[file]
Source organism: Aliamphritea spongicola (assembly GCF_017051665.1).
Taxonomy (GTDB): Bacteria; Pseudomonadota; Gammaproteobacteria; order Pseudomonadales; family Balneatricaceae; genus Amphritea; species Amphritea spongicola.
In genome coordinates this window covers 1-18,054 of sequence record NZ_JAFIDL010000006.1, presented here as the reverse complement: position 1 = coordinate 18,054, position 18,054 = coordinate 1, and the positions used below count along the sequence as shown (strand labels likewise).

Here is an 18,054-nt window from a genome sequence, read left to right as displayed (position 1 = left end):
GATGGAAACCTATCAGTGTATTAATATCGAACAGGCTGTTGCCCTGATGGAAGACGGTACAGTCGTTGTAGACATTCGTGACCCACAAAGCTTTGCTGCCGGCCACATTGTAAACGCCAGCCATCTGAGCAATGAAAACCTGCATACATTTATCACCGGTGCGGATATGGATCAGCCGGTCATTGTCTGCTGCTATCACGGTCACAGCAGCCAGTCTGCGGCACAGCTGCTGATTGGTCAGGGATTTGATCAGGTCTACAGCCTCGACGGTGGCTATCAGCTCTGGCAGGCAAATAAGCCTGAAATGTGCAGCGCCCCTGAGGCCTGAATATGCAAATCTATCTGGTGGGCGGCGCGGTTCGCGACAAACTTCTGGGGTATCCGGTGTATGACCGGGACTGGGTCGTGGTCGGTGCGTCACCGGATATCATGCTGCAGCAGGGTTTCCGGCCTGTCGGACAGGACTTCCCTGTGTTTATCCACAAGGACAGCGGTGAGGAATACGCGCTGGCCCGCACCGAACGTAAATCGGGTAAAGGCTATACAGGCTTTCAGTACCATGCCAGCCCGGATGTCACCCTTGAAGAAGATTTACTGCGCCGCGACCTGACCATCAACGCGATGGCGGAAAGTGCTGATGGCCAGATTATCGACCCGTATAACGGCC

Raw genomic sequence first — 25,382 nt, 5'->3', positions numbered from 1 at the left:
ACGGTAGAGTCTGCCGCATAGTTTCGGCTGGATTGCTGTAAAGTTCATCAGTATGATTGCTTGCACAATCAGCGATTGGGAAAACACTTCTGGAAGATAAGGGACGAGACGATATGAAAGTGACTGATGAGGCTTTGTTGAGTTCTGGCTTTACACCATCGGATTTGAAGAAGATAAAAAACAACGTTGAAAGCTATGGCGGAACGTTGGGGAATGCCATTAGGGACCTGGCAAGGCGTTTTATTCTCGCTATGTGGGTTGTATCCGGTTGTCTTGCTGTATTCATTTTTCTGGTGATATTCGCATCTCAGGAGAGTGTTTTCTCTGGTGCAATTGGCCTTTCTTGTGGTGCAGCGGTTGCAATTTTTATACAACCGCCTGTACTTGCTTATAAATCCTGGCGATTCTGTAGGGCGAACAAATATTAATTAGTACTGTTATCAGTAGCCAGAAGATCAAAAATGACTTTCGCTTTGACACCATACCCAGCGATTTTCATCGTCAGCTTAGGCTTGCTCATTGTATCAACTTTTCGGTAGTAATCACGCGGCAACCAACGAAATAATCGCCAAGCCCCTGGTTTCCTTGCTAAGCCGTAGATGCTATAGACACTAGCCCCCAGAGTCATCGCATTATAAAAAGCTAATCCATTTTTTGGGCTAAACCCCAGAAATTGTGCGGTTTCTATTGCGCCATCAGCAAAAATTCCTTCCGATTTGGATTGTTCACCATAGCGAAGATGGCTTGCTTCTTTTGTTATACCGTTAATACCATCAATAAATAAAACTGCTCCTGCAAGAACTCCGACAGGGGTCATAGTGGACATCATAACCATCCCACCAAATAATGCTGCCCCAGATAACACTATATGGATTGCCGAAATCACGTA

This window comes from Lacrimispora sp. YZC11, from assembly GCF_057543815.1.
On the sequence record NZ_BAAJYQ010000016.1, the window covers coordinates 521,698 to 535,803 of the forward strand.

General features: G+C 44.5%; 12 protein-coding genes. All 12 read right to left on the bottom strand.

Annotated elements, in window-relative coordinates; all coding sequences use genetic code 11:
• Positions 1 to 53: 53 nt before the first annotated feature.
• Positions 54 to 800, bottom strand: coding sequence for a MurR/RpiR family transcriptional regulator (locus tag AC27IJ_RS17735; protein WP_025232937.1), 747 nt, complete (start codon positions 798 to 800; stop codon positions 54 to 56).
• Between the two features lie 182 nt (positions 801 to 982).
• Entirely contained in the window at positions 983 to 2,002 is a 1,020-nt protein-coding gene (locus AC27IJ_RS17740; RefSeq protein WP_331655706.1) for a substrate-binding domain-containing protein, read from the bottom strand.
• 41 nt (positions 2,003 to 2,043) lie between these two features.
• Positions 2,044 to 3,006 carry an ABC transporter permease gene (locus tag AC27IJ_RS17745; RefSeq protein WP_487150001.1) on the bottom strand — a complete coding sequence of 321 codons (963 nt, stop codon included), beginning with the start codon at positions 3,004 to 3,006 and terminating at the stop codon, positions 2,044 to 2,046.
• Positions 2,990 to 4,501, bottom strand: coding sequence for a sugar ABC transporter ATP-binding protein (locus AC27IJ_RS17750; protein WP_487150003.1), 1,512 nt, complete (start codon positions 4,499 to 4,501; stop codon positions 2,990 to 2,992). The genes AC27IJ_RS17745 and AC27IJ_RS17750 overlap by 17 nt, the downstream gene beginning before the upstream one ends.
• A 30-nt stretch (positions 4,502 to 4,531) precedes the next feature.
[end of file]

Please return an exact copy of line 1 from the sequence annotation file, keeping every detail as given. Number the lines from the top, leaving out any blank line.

Source organism: Aliamphritea spongicola (assembly GCF_017051665.1).